Yesterday morning, Mike asked me when I was going to have the trash can the tornado ripped apart picked up. I made the call a second time. It isn’t easy to arrange a pick up for when you are home and they won’t forget. I realized, too that it’s the trash can Joel took the trash out to.. the trash can Joel went and found after the tornadoes.. the trash can Joel duct taped together.. the trash can Joel brought into the garage on Wednesday nights.
It’s hard. Should I even allow myself go down that thought path? I
didn’t yesterday morning and here I am now at almost 3 AM. Maybe it’s
better just to do the hard thing and allow myself to grieve even over the
trash can that is so easily replaced.
|Joel going to fish a trash can out of the April 2011 mess.|
I had books (Choosing to See by Mary Beth Chapman, Heaven, and If God is Good by Randy Acorn) on hold at the library yesterday, so I went to pick them up on the way home from the chiropractor. The best route was the route Joel took the day that he totaled his car. I decided to take it.. to re-live it.. to face it. It was hard before Joel went home; harder now. I am so thankful that the city put in a much needed red light in response to Joel’s accident.
On the way home from the library, I chose another hard path; through the neighborhood just north of ours where I taught our three youngest how to drive just two years ago. We spent so much time in that blue van. Judi tipped one of the mail boxes on one trial run. I learned a lot about self denial and control in that neighborhood. I continue choosing to make myself do hard things, hoping that they will become easier with practice.
Mike planned this year’s vacations around Josh’s school schedule. We had originally thought we would spread Joel’s ashes in the Smoky Mountains during Spring Break, but Josh was unable get off from his new stocking job at Walmart and we decided we just weren’t ready.. weren’t sure it was the right thing to do, so we’re waiting for wisdom, peace and more grace.
and James had the beginning of the week off so we took them and a few
of Judi’s friends up to Pigeon Forge to stay in a cabin. It was a hard trip not
only because of our original plan but also because Mike and I had spent the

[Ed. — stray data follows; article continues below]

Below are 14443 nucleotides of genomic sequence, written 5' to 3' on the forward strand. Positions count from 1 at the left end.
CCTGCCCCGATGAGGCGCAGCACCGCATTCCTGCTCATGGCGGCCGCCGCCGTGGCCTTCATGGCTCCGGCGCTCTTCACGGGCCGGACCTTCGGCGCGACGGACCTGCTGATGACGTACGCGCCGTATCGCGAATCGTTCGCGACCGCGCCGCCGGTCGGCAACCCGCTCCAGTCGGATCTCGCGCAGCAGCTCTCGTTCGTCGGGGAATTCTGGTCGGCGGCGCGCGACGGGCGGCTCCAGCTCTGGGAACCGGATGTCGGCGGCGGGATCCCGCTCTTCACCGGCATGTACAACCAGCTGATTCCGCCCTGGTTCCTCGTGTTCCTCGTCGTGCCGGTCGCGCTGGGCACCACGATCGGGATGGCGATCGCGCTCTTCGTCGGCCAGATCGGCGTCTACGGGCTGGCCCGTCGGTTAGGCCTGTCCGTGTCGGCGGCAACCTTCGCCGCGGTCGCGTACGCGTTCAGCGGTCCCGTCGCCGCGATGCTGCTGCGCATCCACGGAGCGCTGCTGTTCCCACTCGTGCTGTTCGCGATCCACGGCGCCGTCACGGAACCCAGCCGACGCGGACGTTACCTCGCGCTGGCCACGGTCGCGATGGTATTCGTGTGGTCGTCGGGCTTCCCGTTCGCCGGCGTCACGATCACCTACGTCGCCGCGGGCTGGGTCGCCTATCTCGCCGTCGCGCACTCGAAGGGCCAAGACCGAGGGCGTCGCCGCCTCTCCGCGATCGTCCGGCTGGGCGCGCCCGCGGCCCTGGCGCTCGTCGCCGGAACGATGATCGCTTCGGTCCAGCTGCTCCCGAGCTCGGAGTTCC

beginning of Joel’s last week on earth in Pigeon Forge. We were glad
to have the girls there as an extra distraction.
|The girls on the cabin stairs. Miranda on top, Rebekah, Judi and Nichole.|
Spring Break, Mike’s birthday and Passover all fell on the same week this year. I spent some time meditating on Jesus our Passover Lamb as I do each year while preparing to share the meaning of Passover in light of Jesus’ sacrifice. That Monday night was our first Passover without Joel.
explained to Judi’s friends that Passover is a Jewish day of
thanksgiving to God for their deliverance from slavery and bondage, and
that Jesus is God’s own dear Lamb sacrificed for our sins so that we
could be invited to join His family and enjoy deliverance from slavery
and bondage to sin.
|Our Passover Table in Florida.|
In the midst of my thoughts on Jesus’ and Joel’s deaths I found myself living with no will to live. I had just spent the week before coming to terms with the fact that it might be 60 years before I see Joel again. I had to accept that I could be in this for the long haul. Remembering the events leading up to Good Friday, the week of Jesus’
death, and His sacrifice as I was reliving the week of Joel’s death in Pigeon Forge was
not something I had planned. I needed the will to keep on living.
I began praying over and over, “Lord, if you are going to continue to leave me here to live, please, give me the ‘will and the do’ for it.”
“For God is working in you, giving you the desire and the power to do what pleases him.”
Finally, the Holy Spirit reminded me how God had instructed me to think of Joel when I was struggling early on. He had said, “Think of Joel as having pushed ahead of you in the race.. and crossing the finish line in front of you.”
Meditating on this thought worked quickly to renew my mind; gave me hope and light. It gives me joy to think of myself in a race with Joel, to think of Joel at the finish line waiting for me. It reminds me to keep my eyes on Jesus, resurrected and beautiful, Lamb on the throne, and it gives me the courage I need to run with perseverance.
|Favorite picture of Joel in the Smokys.|
“Therefore we also, since we are surrounded by so great a cloud of witnesses, let us lay aside every weight, and the sin which so easily entangles, and let us run with perseverance the race that is marked out for us. Let us fix our eyes on Jesus, the author and perfecter of our faith, Who for the joy set before Him endured the cross, scorning it’s shame, and sat down at the right hand of the throne of God.” Hebrews 12:1-2
I remembered last night that Joel was several years old before he could pronounce his name properly. For the longest time, he would say his name was “Goel” with a hard “g” sound .. trying to get the “J” sound out right.
Then I realized, that his early mispronunciation was actually a real word with meaning: “Goal.” I will forever remember Joel and goal together now.. as I run my race, reaching towards my goal.
“I press on toward the goal to win the prize for which God has called me heavenward in Christ Jesus.” Philippians 3:14
“Blessed is the one who perseveres under trial because, having stood the
test, that person will receive the crown of life that the Lord has
promised to those who love him.” James 1:12
The long trip back Wednesday afternoon to our present home without Joel was still very difficult and filled with tears, but thinking of Joel at the end of his race in his true home did add hope and joy to my deep sorrow. Maybe our next Passover will be in the New Jerusalem.